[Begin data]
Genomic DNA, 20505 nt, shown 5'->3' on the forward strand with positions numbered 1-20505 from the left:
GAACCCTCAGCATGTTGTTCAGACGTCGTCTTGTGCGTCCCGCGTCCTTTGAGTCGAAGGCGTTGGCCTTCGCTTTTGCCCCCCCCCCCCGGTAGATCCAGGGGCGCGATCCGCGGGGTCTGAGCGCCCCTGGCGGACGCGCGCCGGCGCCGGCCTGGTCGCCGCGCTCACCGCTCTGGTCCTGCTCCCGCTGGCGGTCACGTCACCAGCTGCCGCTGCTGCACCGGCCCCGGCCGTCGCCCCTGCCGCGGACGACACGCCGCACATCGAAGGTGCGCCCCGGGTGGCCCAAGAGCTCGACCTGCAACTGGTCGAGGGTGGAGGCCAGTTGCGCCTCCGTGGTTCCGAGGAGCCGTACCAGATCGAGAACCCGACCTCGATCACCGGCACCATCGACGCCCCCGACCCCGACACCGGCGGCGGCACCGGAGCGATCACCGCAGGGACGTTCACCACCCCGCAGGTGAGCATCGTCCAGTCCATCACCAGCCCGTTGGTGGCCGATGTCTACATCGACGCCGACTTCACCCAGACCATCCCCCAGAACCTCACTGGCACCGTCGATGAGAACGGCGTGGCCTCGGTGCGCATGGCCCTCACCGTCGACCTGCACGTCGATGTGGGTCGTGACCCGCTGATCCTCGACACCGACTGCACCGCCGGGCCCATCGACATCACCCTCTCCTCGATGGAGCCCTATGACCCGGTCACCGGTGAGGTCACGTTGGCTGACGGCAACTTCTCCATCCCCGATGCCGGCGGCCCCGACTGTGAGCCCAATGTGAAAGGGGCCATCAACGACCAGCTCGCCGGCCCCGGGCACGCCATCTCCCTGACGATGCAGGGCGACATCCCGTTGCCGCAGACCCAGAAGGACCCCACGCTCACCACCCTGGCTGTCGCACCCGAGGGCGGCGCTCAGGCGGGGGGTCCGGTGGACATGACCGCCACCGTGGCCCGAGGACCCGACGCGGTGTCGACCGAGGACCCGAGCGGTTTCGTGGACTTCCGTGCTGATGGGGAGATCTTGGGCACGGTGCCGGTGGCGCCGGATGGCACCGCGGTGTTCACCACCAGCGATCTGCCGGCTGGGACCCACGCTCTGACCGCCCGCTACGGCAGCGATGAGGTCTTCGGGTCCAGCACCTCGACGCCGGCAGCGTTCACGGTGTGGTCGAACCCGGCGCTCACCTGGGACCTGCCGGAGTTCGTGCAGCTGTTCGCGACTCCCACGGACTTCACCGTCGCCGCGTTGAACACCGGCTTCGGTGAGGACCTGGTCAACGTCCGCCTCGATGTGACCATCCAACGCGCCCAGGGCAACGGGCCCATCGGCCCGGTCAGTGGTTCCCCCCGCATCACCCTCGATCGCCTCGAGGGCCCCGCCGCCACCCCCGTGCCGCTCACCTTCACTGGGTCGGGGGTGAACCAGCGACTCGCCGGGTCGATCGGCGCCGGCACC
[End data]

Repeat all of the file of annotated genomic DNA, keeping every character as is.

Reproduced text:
Genomic DNA, 20505 nt, shown 5'->3' on the forward strand with positions numbered 1-20505 from the left:
GAACCCTCAGCATGTTGTTCAGACGTCGTCTTGTGCGTCCCGCGTCCTTTGAGTCGAAGGCGTTGGCCTTCGCTTTTGCCCCCCCCCCCCGGTAGATCCAGGGGCGCGATCCGCGGGGTCTGAGCGCCCCTGGCGGACGCGCGCCGGCGCCGGCCTGGTCGCCGCGCTCACCGCTCTGGTCCTGCTCCCGCTGGCGGTCACGTCACCAGCTGCCGCTGCTGCACCGGCCCCGGCCGTCGCCCCTGCCGCGGACGACACGCCGCACATCGAAGGTGCGCCCCGGGTGGCCCAAGAGCTCGACCTGCAACTGGTCGAGGGTGGAGGCCAGTTGCGCCTCCGTGGTTCCGAGGAGCCGTACCAGATCGAGAACCCGACCTCGATCACCGGCACCATCGACGCCCCCGACCCCGACACCGGCGGCGGCACCGGAGCGATCACCGCAGGGACGTTCACCACCCCGCAGGTGAGCATCGTCCAGTCCATCACCAGCCCGTTGGTGGCCGATGTCTACATCGACGCCGACTTCACCCAGACCATCCCCCAGAACCTCACTGGCACCGTCGATGAGAACGGCGTGGCCTCGGTGCGCATGGCCCTCACCGTCGACCTGCACGTCGATGTGGGTCGTGACCCGCTGATCCTCGACACCGACTGCACCGCCGGGCCCATCGACATCACCCTCTCCTCGATGGAGCCCTATGACCCGGTCACCGGTGAGGTCACGTTGGCTGACGGCAACTTCTCCATCCCCGATGCCGGCGGCCCCGACTGTGAGCCCAATGTGAAAGGGGCCATCAACGACCAGCTCGCCGGCCCCGGGCACGCCATCTCCCTGACGATGCAGGGCGACATCCCGTTGCCGCAGACCCAGAAGGACCCCACGCTCACCACCCTGGCTGTCGCACCCGAGGGCGGCGCTCAGGCGGGGGGTCCGGTGGACATGACCGCCACCGTGGCCCGAGGACCCGACGCGGTGTCGACCGAGGACCCGAGCGGTTTCGTGGACTTCCGTGCTGATGGGGAGATCTTGGGCACGGTGCCGGTGGCGCCGGATGGCACCGCGGTGTTCACCACCAGCGATCTGCCGGCTGGGACCCACGCTCTGACCGCCCGCTACGGCAGCGATGAGGTCTTCGGGTCCAGCACCTCGACGCCGGCAGCGTTCACGGTGTGGTCGAACCCGGCGCTCACCTGGGACCTGCCGGAGTTCGTGCAGCTGTTCGCGACTCCCACGGACTTCACCGTCGCCGCGTTGAACACCGGCTTCGGTGAGGACCTGGTCAACGTCCGCCTCGATGTGACCATCCAACGCGCCCAGGGCAACGGGCCCATCGGCCCGGTCAGTGGTTCCCCCCGCATCACCCTCGATCGCCTCGAGGGCCCCGCCGCCACCCCCGTGCCGCTCACCTTCACTGGGTCGGGGGTGAACCAGCGACTCGCCGGGTCGATCGGCGCCGGCACC